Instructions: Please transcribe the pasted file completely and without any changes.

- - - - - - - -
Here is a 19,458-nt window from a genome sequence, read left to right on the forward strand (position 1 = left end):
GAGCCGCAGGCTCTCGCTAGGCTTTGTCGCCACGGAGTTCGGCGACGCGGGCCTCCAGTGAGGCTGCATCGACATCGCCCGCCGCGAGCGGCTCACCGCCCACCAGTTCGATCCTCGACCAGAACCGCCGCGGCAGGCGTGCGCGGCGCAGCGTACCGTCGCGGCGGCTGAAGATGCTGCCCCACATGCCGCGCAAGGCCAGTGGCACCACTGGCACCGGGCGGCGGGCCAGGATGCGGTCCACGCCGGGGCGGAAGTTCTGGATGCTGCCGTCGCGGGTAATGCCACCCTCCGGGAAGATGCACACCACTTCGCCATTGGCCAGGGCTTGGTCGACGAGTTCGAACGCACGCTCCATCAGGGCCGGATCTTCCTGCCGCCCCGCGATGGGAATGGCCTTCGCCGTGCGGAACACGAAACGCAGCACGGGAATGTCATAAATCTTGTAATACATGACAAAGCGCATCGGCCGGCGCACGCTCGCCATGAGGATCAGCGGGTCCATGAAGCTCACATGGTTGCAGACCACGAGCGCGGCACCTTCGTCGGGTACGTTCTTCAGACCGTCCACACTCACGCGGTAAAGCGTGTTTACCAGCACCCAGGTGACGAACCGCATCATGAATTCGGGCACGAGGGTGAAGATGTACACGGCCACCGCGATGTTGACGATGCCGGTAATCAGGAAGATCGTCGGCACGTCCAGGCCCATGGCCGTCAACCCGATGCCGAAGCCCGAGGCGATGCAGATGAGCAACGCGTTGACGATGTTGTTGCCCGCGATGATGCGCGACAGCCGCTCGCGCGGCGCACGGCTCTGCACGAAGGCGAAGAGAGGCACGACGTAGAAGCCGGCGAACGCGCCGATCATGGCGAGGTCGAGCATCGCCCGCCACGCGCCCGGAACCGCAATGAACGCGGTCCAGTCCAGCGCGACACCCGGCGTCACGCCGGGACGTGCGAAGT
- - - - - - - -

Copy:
Here is a 19,458-nt window from a genome sequence, read left to right on the forward strand (position 1 = left end):
GAGCCGCAGGCTCTCGCTAGGCTTTGTCGCCACGGAGTTCGGCGACGCGGGCCTCCAGTGAGGCTGCATCGACATCGCCCGCCGCGAGCGGCTCACCGCCCACCAGTTCGATCCTCGACCAGAACCGCCGCGGCAGGCGTGCGCGGCGCAGCGTACCGTCGCGGCGGCTGAAGATGCTGCCCCACATGCCGCGCAAGGCCAGTGGCACCACTGGCACCGGGCGGCGGGCCAGGATGCGGTCCACGCCGGGGCGGAAGTTCTGGATGCTGCCGTCGCGGGTAATGCCACCCTCCGGGAAGATGCACACCACTTCGCCATTGGCCAGGGCTTGGTCGACGAGTTCGAACGCACGCTCCATCAGGGCCGGATCTTCCTGCCGCCCCGCGATGGGAATGGCCTTCGCCGTGCGGAACACGAAACGCAGCACGGGAATGTCATAAATCTTGTAATACATGACAAAGCGCATCGGCCGGCGCACGCTCGCCATGAGGATCAGCGGGTCCATGAAGCTCACATGGTTGCAGACCACGAGCGCGGCACCTTCGTCGGGTACGTTCTTCAGACCGTCCACACTCACGCGGTAAAGCGTGTTTACCAGCACCCAGGTGACGAACCGCATCATGAATTCGGGCACGAGGGTGAAGATGTACACGGCCACCGCGATGTTGACGATGCCGGTAATCAGGAAGATCGTCGGCACGTCCAGGCCCATGGCCGTCAACCCGATGCCGAAGCCCGAGGCGATGCAGATGAGCAACGCGTTGACGATGTTGTTGCCCGCGATGATGCGCGACAGCCGCTCGCGCGGCGCACGGCTCTGCACGAAGGCGAAGAGAGGCACGACGTAGAAGCCGGCGAACGCGCCGATCATGGCGAGGTCGAGCATCGCCCGCCACGCGCCCGGAACCGCAATGAACGCGGTCCAGTCCAGCGCGACACCCGGCGTCACGCCGGGACGTGCGAAGT